A pulse reading as an experience of oneself

Ayurvedic pulse diagnosis with Dr Mishra

It's snowing as if the pillows and beds from an entire hotel were being shaken out. Great flakes float down from the sky and settle on the floor to form a fluffy blanket. I struggle not to fall over as I stamp my way towards the Hotel Engel. I finally make it to the hotel entrance and go into the lobby. I am here to have my pulse read by the renowned Ayurvedic physician Dr Mishra, who can then tell me more about body and spirit. I am expected – and I can hardly wait!

The day of reckoning!

And it begins with a massage – Abhyanga by name, as my masseur Nilantha explains. It has been practised as an Ayurveda technique for over 5,000 years. And I can understand why! Head, neck, back, legs, arms – my entire body is massaged with the special Navarathna oil and, after the first few minutes, I feel myself much more relaxed. While Nilantha stretches my arms and legs, he asks me whether I have problems with my blood. I say no, not that I know of, and wonder a little about this rather strange question. At the same time I am counting on Dr Mishra to be able to recognise any potential blood problems when he subsequently reads my pulse.
After an hour of heavenly Ayurvedic treatment I float out of the wellness area and into the chilly winter air. What I need now is a walk in the garden. There I am surrounded by the snowy, rich silence – as well as the steam from the 32°C heated pool...

A pulsating diagnosis

A little later and everything is ready: Dr Mishra greets me in English in his consulting room and asks me to take a seat. First he tells me about Ayurveda, the “knowledge of life”. Ayurveda is a holistic philosophy that deals with the unity of body, mind and soul – it thus sees people as one large whole in which everything interacts and is entwined. Physical problems can be traced back to spiritual causes, and vice versa.

Finally, he takes my hand and puts his finger on my pulse. From my heartbeats he can read which of the three doshas – the life fires or life energies – are stronger or weaker in my being. From the conversation at the beginning of the consultation I know that Vata, Pitta and Kapha are present in every human being. In balance at birth, they almost always lose this balance during our lives. According to Ayurveda, restoring the balance of these life fires represents the origin of holistic health. Dr Mishra suggests that I note everything on the piece of paper that he has prepared for me. He tells me about my individual dosha constitution and which body systems are affected by the individual doshas: Vata, for example, affects the nervous system, Pitta the metabolism, while Kapha influences the immune system. The first affects our reasoning, the second our courage and the third our tolerance. Vata is the dosha of air, Pitta of fire and Kapha of water. In my case it is Vata, which stands for movement, that preponderates, but my Pitta level is also high – which means transformation. Dr Mishra now explains which foods I should avoid to ensure the balance of the three life fires in my body: no raw vegetables, no any excessively dry foods (such as crackers), no cauliflower, no beans, no spinach, no nuts – except for almonds, occasionally. I should switch from red to white meat in my diet. For me this is no problem as I already tend more towards chicken and turkey. The only thing that shocks me is the absence of raw vegetables! But that won’t dissuade me from my own attempts.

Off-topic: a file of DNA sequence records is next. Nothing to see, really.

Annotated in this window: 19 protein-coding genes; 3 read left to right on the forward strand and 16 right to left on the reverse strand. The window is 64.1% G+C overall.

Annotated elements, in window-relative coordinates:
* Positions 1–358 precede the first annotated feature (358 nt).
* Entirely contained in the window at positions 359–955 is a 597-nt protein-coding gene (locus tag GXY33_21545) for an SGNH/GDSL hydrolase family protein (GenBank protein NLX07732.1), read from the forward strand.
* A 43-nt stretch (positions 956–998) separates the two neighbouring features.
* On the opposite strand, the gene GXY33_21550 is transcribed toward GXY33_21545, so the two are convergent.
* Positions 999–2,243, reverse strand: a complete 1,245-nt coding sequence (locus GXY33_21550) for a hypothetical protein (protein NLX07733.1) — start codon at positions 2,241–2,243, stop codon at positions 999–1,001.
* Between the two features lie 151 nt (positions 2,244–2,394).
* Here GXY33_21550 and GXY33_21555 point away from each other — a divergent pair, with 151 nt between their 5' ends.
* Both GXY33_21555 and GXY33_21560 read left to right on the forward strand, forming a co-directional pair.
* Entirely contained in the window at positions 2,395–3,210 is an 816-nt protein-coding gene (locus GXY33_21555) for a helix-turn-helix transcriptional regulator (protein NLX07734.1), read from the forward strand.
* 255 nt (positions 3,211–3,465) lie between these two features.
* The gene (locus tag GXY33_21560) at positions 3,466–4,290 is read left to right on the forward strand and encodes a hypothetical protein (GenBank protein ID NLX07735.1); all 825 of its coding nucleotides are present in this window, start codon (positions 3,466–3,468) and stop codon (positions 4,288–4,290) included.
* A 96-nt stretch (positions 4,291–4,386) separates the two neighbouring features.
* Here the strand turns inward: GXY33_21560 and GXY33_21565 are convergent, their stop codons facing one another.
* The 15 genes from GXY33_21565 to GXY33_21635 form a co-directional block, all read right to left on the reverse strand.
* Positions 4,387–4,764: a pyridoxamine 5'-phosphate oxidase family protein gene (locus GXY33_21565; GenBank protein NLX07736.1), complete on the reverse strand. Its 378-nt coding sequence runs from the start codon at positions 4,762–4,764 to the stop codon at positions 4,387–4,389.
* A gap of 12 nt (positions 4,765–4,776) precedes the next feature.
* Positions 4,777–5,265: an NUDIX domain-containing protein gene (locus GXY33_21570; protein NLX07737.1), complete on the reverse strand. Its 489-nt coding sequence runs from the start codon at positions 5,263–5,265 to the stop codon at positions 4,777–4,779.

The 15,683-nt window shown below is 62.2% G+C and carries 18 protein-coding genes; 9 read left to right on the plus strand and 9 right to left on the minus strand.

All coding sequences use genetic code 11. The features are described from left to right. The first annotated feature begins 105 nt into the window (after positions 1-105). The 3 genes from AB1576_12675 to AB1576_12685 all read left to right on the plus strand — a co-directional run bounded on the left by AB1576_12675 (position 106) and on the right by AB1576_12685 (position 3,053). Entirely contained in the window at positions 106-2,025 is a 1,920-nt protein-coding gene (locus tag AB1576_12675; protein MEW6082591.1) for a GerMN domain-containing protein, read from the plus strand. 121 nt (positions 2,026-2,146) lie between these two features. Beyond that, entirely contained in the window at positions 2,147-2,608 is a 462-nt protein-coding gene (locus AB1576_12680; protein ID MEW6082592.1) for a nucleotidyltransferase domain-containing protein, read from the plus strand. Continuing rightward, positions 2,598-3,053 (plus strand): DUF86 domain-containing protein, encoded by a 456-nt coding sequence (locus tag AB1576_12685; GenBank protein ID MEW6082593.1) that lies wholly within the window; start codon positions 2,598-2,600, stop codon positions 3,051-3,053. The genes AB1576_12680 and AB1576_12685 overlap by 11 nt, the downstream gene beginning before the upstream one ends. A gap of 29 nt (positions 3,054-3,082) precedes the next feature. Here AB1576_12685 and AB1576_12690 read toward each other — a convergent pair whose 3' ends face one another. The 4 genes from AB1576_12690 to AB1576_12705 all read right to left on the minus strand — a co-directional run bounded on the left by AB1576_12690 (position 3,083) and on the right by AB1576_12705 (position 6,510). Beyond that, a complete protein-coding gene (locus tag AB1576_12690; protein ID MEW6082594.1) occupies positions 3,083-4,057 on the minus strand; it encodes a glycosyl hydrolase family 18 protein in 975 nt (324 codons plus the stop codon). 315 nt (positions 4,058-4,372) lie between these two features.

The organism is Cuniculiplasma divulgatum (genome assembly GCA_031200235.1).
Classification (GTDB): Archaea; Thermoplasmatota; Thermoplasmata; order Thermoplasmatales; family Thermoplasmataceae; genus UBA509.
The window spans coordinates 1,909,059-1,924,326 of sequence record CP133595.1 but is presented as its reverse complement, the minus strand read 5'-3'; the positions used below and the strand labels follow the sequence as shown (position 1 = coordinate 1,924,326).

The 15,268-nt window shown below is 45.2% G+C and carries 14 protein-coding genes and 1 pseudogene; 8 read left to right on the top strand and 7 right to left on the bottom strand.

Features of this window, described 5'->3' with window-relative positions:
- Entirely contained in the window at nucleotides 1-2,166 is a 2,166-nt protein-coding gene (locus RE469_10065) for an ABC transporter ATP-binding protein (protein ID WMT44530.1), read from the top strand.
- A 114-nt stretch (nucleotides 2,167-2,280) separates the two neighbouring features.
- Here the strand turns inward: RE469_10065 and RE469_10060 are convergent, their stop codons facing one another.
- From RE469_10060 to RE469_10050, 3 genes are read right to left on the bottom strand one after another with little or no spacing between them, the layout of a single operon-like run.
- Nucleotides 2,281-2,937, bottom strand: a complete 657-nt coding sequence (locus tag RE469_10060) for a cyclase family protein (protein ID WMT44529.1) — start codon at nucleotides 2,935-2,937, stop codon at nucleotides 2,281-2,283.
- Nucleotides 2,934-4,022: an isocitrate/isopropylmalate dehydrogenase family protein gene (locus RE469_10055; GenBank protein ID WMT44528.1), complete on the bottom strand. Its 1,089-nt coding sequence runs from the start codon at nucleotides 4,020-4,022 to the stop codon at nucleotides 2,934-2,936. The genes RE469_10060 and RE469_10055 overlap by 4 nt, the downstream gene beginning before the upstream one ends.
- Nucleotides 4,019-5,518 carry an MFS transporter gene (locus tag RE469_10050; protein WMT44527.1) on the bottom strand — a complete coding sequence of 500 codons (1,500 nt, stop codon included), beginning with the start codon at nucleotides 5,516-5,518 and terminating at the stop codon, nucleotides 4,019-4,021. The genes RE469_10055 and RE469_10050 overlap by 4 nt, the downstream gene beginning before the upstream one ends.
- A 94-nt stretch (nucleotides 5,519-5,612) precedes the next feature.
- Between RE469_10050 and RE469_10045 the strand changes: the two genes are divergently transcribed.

Breathe in, breathe out – breathe deeply

The dietary advice is followed by breathing exercises. Dr Mishra knows – has he actually read this from my pulse? Yet how else could he know? – that my airways are always slightly constricted. The breathing exercises from Ayur yoga that he now shows me are aimed at freeing them. He shows me how to do each exercise and observes me very carefully as I copy him. And then I write it all down, breath for breath. My blood haemoglobin level is rather low, says Dr Mishra. It is not bad, it is not an ailment that I should worry about – but the breathing exercises and dietary tips could help me to balance this little deficiency. I wonder how Nilantha noticed that during my earlier massage! I am at the same time relieved that my “problem with the blood” is nothing serious. But I am actually amazed, as a voice in my head reminds me a little later that there had in fact been something with my blood! When donating blood once I was told that I had slight anaemia, which was however nothing serious and so I soon forgot all about it.

My opinion: a revelation

The puzzle pieces came together as I researched further. Low haemoglobin means anaemia, which goes hand in hand with iron deficiency. Symptoms can include fatigue and occasional headaches. And that in turn would explain why I fall asleep every day on the sofa before 9 p.m.! Incredible: without any blood or allergy tests, but simply by taking my pulse, Dr Mishra has deduced all this from my body. Now I want to put his tips into practice! Will I succeed? Find out more next time!